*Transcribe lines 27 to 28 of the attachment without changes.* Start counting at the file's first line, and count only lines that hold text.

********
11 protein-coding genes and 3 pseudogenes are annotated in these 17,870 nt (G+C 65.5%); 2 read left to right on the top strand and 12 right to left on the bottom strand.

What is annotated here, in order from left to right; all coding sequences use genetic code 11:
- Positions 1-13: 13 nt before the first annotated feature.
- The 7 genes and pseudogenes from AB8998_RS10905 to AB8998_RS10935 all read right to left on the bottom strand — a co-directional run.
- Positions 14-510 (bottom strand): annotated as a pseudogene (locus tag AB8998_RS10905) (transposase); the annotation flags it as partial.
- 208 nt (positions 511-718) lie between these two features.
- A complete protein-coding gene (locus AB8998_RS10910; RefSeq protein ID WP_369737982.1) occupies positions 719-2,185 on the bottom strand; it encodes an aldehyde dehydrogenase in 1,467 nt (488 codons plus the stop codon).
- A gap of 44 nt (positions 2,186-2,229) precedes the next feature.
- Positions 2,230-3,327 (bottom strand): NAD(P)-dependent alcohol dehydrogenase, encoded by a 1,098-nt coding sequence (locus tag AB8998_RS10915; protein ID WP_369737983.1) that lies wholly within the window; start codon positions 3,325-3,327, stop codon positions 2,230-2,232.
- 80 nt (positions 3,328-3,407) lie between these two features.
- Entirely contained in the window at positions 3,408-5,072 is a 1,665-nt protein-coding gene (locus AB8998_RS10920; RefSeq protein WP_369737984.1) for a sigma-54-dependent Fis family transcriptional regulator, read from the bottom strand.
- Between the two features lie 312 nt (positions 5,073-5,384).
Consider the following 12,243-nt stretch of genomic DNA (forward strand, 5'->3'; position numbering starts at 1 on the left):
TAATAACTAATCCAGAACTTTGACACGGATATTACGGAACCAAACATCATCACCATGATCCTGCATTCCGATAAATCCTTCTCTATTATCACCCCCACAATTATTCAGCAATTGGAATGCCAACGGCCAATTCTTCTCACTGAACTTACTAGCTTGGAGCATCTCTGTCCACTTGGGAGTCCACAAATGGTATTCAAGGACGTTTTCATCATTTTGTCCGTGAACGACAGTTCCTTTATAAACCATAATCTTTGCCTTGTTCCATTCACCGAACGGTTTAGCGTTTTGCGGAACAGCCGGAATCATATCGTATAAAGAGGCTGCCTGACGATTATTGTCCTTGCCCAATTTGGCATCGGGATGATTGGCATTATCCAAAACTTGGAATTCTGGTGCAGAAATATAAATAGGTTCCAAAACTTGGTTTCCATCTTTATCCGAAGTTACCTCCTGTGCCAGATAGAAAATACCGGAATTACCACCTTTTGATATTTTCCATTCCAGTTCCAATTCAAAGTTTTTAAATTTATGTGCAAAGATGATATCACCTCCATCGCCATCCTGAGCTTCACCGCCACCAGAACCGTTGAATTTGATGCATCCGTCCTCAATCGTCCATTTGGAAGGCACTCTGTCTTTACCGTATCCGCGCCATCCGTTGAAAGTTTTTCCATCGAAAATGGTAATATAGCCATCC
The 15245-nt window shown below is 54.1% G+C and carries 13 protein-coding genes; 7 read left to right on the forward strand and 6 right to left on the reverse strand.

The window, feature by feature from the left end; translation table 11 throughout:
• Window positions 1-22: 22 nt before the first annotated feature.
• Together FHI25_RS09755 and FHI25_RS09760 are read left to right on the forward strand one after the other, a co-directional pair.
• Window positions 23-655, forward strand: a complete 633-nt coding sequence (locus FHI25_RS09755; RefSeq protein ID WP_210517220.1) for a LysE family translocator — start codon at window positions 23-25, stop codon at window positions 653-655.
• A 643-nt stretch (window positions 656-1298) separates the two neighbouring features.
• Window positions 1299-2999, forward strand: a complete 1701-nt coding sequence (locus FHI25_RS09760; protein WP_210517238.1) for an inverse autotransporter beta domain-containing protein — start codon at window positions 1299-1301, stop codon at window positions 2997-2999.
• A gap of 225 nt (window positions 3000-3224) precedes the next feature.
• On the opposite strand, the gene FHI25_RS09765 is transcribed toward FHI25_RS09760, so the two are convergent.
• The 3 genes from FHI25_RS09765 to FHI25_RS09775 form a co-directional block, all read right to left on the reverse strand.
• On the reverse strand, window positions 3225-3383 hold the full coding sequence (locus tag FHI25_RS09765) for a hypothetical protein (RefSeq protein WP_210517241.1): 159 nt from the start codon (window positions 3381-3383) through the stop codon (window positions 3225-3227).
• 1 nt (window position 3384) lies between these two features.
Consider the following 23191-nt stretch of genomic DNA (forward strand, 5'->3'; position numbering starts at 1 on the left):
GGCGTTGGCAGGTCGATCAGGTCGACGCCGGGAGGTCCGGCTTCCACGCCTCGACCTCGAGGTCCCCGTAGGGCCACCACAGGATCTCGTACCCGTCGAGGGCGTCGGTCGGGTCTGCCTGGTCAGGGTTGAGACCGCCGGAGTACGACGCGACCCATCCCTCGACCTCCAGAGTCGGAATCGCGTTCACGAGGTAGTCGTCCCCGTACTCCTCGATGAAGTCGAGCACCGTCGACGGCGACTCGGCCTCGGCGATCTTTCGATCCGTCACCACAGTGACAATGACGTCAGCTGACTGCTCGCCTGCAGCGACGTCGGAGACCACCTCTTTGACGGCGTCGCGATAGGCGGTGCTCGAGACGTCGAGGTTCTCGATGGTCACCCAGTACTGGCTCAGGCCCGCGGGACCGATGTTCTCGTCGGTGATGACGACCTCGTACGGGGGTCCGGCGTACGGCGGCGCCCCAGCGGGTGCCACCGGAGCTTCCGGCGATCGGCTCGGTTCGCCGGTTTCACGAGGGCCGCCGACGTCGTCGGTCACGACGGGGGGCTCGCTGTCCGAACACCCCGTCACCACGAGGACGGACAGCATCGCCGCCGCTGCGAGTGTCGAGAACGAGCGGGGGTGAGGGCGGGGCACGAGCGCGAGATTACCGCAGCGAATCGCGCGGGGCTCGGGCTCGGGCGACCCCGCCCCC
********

Consider the following 23191-nt stretch of genomic DNA (forward strand, 5'->3'; position numbering starts at 1 on the left):
GGCGTTGGCAGGTCGATCAGGTCGACGCCGGGAGGTCCGGCTTCCACGCCTCGACCTCGAGGTCCCCGTAGGGCCACCACAGGATCTCGTACCCGTCGAGGGCGTCGGTCGGGTCTGCCTGGTCAGGGTTGAGACCGCCGGAGTACGACGCGACCCATCCCTCGACCTCCAGAGTCGGAATCGCGTTCACGAGGTAGTCGTCCCCGTACTCCTCGATGAAGTCGAGCACCGTCGACGGCGACTCGGCCTCGGCGATCTTTCGATCCGTCACCACAGTGACAATGACGTCAGCTGACTGCTCGCCTGCAGCGACGTCGGAGACCACCTCTTTGACGGCGTCGCGATAGGCGGTGCTCGAGACGTCGAGGTTCTCGATGGTCACCCAGTACTGGCTCAGGCCCGCGGGACCGATGTTCTCGTCGGTGATGACGACCTCGTACGGGGGTCCGGCGTACGGCGGCGCCCCAGCGGGTGCCACCGGAGCTTCCGGCGATCGGCTCGGTTCGCCGGTTTCACGAGGGCCGCCGACGTCGTCGGTCACGACGGGGGGCTCGCTGTCCGAACACCCCGTCACCACGAGGACGGACAGCATCGCCGCCGCTGCGAGTGTCGAGAACGAGCGGGGGTGAGGGCGGGGCACGAGCGCGAGATTACCGCAGCGAATCGCGCGGGGCTCGGGCTCGGGCGACCCCGCCCCC